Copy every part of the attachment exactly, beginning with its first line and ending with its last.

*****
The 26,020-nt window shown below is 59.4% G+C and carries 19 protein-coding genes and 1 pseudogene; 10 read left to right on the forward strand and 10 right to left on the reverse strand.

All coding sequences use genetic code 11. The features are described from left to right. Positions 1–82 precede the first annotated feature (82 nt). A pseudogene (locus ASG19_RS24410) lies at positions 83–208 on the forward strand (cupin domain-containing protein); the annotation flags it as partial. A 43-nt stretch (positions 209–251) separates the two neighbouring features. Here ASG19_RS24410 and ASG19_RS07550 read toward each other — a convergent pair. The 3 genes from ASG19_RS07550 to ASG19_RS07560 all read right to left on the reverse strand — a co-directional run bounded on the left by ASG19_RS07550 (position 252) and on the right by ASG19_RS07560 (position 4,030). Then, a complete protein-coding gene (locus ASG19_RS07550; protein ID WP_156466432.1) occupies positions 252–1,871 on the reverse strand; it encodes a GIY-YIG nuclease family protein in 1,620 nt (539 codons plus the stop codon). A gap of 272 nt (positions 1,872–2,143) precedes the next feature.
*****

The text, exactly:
The 26,020-nt window shown below is 59.4% G+C and carries 19 protein-coding genes and 1 pseudogene; 10 read left to right on the forward strand and 10 right to left on the reverse strand.

All coding sequences use genetic code 11. The features are described from left to right. Positions 1–82 precede the first annotated feature (82 nt). A pseudogene (locus ASG19_RS24410) lies at positions 83–208 on the forward strand (cupin domain-containing protein); the annotation flags it as partial. A 43-nt stretch (positions 209–251) separates the two neighbouring features. Here ASG19_RS24410 and ASG19_RS07550 read toward each other — a convergent pair. The 3 genes from ASG19_RS07550 to ASG19_RS07560 all read right to left on the reverse strand — a co-directional run bounded on the left by ASG19_RS07550 (position 252) and on the right by ASG19_RS07560 (position 4,030). Then, a complete protein-coding gene (locus ASG19_RS07550; protein ID WP_156466432.1) occupies positions 252–1,871 on the reverse strand; it encodes a GIY-YIG nuclease family protein in 1,620 nt (539 codons plus the stop codon). A gap of 272 nt (positions 1,872–2,143) precedes the next feature.